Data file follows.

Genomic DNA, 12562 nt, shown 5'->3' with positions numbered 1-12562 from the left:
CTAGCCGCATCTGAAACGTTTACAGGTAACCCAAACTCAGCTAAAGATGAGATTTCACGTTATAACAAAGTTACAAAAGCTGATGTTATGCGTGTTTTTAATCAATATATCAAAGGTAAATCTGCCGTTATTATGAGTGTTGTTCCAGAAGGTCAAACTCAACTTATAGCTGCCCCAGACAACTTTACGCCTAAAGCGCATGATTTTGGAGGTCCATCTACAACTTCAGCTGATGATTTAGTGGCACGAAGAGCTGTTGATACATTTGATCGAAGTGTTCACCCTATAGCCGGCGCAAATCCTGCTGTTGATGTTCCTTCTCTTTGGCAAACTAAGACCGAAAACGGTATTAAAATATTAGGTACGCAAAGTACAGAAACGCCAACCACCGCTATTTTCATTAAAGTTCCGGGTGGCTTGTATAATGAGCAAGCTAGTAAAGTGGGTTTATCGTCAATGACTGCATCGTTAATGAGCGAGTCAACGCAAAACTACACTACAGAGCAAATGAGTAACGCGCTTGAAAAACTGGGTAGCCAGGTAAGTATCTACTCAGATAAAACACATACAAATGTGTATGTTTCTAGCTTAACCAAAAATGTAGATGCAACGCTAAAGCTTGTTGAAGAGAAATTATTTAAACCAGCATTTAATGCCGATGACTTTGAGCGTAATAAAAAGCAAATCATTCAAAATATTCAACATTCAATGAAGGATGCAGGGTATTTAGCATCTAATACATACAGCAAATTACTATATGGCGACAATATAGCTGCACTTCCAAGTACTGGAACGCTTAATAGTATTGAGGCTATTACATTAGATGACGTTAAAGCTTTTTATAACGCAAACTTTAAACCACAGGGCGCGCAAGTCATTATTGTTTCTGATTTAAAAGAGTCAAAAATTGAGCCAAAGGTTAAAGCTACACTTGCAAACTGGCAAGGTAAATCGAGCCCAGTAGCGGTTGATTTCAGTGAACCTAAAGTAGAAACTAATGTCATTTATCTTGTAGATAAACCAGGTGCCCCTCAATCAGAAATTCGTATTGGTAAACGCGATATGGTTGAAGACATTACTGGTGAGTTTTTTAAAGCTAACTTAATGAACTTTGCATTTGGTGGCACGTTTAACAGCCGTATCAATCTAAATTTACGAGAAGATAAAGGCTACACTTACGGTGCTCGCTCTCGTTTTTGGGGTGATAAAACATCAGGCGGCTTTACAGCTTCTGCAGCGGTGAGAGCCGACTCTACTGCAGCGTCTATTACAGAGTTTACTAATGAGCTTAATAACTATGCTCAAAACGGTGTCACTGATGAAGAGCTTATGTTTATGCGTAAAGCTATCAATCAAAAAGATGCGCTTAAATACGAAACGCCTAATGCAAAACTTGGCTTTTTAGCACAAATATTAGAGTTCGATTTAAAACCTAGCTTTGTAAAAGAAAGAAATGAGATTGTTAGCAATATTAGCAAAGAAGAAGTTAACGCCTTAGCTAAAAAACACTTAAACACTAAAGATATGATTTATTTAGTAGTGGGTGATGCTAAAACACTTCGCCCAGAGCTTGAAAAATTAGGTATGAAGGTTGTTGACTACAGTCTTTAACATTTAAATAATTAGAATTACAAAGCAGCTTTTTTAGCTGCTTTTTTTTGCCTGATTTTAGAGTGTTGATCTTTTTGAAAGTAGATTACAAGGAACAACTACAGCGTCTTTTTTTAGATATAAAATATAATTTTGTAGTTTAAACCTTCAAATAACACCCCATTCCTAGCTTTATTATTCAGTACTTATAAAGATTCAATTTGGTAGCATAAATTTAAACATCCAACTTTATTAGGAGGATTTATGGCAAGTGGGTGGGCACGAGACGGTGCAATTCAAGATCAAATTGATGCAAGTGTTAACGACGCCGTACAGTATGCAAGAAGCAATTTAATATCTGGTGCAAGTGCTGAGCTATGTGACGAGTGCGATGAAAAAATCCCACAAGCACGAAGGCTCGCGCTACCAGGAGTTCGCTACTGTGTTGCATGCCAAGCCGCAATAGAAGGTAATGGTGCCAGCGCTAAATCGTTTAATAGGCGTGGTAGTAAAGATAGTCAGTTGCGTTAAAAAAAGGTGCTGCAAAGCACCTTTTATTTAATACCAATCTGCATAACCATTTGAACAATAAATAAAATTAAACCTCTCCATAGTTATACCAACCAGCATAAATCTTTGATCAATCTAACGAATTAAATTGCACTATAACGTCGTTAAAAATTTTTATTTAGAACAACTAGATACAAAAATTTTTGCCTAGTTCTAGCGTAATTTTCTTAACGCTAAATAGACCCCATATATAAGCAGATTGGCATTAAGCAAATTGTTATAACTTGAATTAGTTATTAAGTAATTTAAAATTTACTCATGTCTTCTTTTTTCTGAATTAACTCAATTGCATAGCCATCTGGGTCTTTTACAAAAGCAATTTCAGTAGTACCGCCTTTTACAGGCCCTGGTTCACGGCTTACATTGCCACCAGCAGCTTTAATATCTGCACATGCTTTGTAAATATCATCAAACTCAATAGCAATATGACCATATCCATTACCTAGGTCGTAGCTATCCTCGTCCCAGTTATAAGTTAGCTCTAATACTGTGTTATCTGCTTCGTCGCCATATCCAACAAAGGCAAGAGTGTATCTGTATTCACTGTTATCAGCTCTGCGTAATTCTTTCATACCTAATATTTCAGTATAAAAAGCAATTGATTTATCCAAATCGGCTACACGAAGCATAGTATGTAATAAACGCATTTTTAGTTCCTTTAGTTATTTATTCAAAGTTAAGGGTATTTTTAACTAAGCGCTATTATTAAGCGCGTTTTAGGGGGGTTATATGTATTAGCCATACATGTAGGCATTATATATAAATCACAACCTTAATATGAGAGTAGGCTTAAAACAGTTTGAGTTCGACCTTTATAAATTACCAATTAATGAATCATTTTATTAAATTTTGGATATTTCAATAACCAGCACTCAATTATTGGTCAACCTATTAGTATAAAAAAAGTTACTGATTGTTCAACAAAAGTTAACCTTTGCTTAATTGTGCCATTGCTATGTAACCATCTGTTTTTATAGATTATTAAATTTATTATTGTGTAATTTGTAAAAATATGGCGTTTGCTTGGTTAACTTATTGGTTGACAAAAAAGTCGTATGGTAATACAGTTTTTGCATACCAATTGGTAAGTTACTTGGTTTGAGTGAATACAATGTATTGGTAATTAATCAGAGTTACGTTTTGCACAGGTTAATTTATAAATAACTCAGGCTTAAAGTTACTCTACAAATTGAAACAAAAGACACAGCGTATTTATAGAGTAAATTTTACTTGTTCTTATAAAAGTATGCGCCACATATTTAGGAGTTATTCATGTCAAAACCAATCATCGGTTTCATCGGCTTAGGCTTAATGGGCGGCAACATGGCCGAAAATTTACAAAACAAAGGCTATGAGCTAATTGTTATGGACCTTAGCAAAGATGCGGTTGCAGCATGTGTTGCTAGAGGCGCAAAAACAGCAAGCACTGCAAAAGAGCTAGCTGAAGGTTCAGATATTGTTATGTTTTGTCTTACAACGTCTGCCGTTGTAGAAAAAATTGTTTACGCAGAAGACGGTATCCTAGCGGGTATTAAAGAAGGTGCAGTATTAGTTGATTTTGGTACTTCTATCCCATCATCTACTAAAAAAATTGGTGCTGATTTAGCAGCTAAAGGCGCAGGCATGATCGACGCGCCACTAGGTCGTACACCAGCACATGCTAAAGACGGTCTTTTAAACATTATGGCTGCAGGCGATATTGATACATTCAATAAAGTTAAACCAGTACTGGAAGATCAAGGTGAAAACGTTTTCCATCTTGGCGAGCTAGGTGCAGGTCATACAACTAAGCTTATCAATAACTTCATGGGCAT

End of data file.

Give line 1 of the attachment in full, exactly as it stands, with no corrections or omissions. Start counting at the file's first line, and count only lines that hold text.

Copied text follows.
Genomic DNA, 12562 nt, shown 5'->3' with positions numbered 1-12562 from the left: